BILL ANALYSIS                                                                                                                                                                                                    



                                                                     AB 666


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          Date of Hearing:  April 14, 2015
          Counsel:               Stella Choe



                         ASSEMBLY COMMITTEE ON PUBLIC SAFETY


                                  Bill Quirk, Chair





          AB  
                      666 (Mark Stone) - As Amended  April 9, 2015




          SUMMARY:  Requires records in the custody of law enforcement  
          agencies, the probation department, or any other public agency  
          having records pertaining to the case, to also be sealed, in a  
          case where a court has ordered a juvenile's records to be  
          sealed, as specified. Specifically, this bill:

          1)Requires the court to send a copy of the order to each agency  
            and official named therein, directing the agency to seal its  
            records and specifying a date thereafter to destroy the sealed  
            records.  

          2)States that each such agency and official shall seal the  
            records in its custody as directed by the order, advise the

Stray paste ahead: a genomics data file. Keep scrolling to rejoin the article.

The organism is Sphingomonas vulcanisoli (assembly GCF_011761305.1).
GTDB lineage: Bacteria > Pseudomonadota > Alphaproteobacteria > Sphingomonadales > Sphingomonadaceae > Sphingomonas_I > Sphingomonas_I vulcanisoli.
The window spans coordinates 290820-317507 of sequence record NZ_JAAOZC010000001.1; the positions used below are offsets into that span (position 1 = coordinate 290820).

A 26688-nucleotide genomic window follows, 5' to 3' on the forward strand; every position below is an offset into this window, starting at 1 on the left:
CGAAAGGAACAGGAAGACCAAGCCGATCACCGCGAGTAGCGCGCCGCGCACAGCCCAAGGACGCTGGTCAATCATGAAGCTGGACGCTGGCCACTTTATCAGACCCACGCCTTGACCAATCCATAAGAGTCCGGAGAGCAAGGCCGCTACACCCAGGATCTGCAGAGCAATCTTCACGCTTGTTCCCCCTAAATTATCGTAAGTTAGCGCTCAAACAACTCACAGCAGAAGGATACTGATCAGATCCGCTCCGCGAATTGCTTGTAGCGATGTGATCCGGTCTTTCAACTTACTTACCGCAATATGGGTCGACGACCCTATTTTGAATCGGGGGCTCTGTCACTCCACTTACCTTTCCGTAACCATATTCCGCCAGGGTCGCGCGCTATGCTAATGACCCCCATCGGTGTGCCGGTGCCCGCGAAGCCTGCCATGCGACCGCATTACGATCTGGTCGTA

court of its compliance and thereupon seal the copy of the  
            court's order or sealing of records that was received.  

          3)Requires the court to provide notice to the minor and minor's  
            counsel that it has ordered the petition dismissed and the  
            record sealed in the case, including notice of the minor's  
            right to nondisclosure of the arrest and proceedings as  
            specified.









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          4)States that upon the court's order of dismissal of the  
            petition, the arrest and other proceedings in the case shall  
            be deemed not to have occurred and the person who was the  
            subject of the petition may properly reply accordingly to any  
            inquiry by employers, educational institutions or other  
            persons or entities regarding the arrest and proceedings in  
            the case.

          5)Provides that satisfactory completion of informal supervision  
            or another term of probation shall be deemed to have occurred  
            if the person has no new finding of wardship or conviction for  
            a felony offense for or a misdemeanor involving moral  
            turpitude during the period of supervision or probation and if  
            he or she has not failed substantially to comply with the  
            reasonable orders of supervision or probation that are within